Monday, May 29, 2017

Forget Me Not Cover Reveal

You're in for a treat with this novella! I've read it. I know you're totally jealous. 😉 This one made me laugh and cry. She broke my heart, as only Em can do, but stitched it back together. If you liked Blackbird Summer, you'll love this. And if you haven't read Blackbird Summer, what's wrong with you? Get a copy!

Before I show you the cover, here's a little bit about Forget Me Not to get your ready for its release:

Maybe falling for the good guy isn’t so bad?
When Rex Somersby’s family matchmaker sets him up with the famous Evelyn Cadeau, he can’t believe his luck. Evelyn is the woman with the perfect Gift—the woman every man wants—while Rex’s own magical ability leaves much to be desired.  He travels from Missouri to meet his dream girl in her rural Mississippi home, where Evelyn makes it clear that winning her heart won’t be an easy task. Good thing farm-boy Rex has never been afraid of a little hard work.
Evelyn Cadeau is used to getting her way. As the woman with the most powerful Gift, she knows she can have her pick of anyone she wants. And who she wants is slick, handsome, and off-limits Guy McCallister—not gawky, buttoned-up Rex Somersby. Yet, after an arranged date with Rex takes a dramatic turn, leading to a bottle of wine and sneaking to the creek for a late night skinny dip, she realizes there may be more to by-the-rules Rex than meets the eye.  
Just as the young couple start to think their family’s tradition of matchmaking isn’t quite so backward, Rex is drafted to Vietnam. With war threatening to tear them apart, will love be able to save them? Or will it take a bit of magic?

Without further delay, here's the beautiful cover for the upcoming Forget Me Not:

Isn't it wonderful?

When can you get your hands on it? Not until August. BUT, you can pre-order the e-book or a hard copyEm is donating royalties to military charity: Operation Homefront.

Here's a little more about this awesome author:

Em Shotwell is a cancer survivor, foster care advocate, and casual geek. Sometimes she writes books about misfits and the people who love them.

When she’s not frowning at her computer screen, Em enjoys spending time outdoors hiking, or indoors daydreaming and wishing she could play the banjo.

Visit her online at She hangs out on facebook at where she often hosts giveaways and posts witty memes.

Thursday, May 18, 2017

Fell On Black Days

I'm heartbroken today.

My husband called at seven this morning to tell me Chris Cornell had passed away. I was still asleep and tried to wrap my groggy mind around the news. As I got my children ready for school, my thoughts raced. I'd actually had "All Night Thing" stuck in my head since five a.m. because I think I had a dream with the song in it.

Now that the children are off to school, it's sinking in. My thoughts are with his family, friends, and all those who loved him.

I don't usually do posts like this, but anyone who knows me understands how much I love Chris Cornell and his music. For me, this isn't just another celebrity passing away, it's like losing a friend. I've been a fan since Soundgarden's early days. Fell On Black Days was my high school theme song (even though it didn't come out until my second last year of high school). When I'm having a rough day, I often put on Cornell's music--Soundgarden, Audioslave, Temple of The Dog, solo, it doesn't matter--the music helps bring me back to centre. His music has helped bring me back from the edge more than once. I've found inspiration in some of his interviews, especially ones where he's talked about his own creative struggles. I've used many of his songs as soundtracks for my writing.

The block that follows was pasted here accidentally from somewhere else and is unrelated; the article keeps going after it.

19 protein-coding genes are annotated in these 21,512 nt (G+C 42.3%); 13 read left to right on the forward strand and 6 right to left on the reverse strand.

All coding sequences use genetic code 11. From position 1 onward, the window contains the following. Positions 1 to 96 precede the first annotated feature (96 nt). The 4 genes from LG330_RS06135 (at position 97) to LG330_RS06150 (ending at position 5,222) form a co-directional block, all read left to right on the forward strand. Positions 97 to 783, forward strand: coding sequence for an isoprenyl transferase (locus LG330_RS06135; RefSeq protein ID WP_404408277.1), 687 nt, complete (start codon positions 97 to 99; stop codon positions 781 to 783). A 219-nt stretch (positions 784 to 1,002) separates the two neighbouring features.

He's touched my life in many ways and his music has always been there when I've needed it. I'm upset that there will be no more and I won't get to see him perform again.

I saw him with my husband over a year and a half ago. It the the first concert we saw when we decided that we'd go to a concert every year for our anniversary. I was so excited that I didn't sleep for over a week before the show. It was ridiculous how excited I was. I'd blogged about my experience (here) and still wasn't able to fully capture what his show meant to me. And when I woke up to this tweet:

my mind was blown that he'd possibly took the time to read what I'd written. 

He was an amazingly talented singer and songwriter. His words and music helped so many people (I've been reading the Twitter feed all morning). No matter what I write here, it doesn't seem to do justice to the loss I feel.

I hope the initial reports are wrong with the talk of suicide. It's a good reminder to be kind to people. Everyone is struggling with something that you don't know. Sometimes a kind word or gesture is all it takes to lift someone's spirits. Depression is a very dark place, and those who haven't struggled with it will never understand what that pit is like. We all smile and put on our happy faces for the world, but behind those masks some people are having a hard time putting one foot in front of the other.

Thank you, Chris, for the amazing memories and music you left us.

Monday, May 1, 2017

#RWWChallenge - Week 5

This will be the end of the #RWWChallenge I took part in during April. I'd like to thank Round The World Writers for hosting it.

This past week was a little crazy again so I missed posting my answers on Twitter at the end of the week. You can see my other answers for week 1, week 2, week 3, and week 4. Below are my answers for this past week.

Day 25 - The best thing about my work in progress (WIP) is that it's fun. I've written a lot of darker stories but this one is a little lighter and fun.

Day 26 - The minor character I love the most is the main character's teenage daughter. She's sassy and allows me to explore the mother-daughter relationship.

Day 27 - This is one I missed on Twitter because my notebook computer wasn't turned on. My opening line at the moment: "Magic sizzled in the tips of my fingers."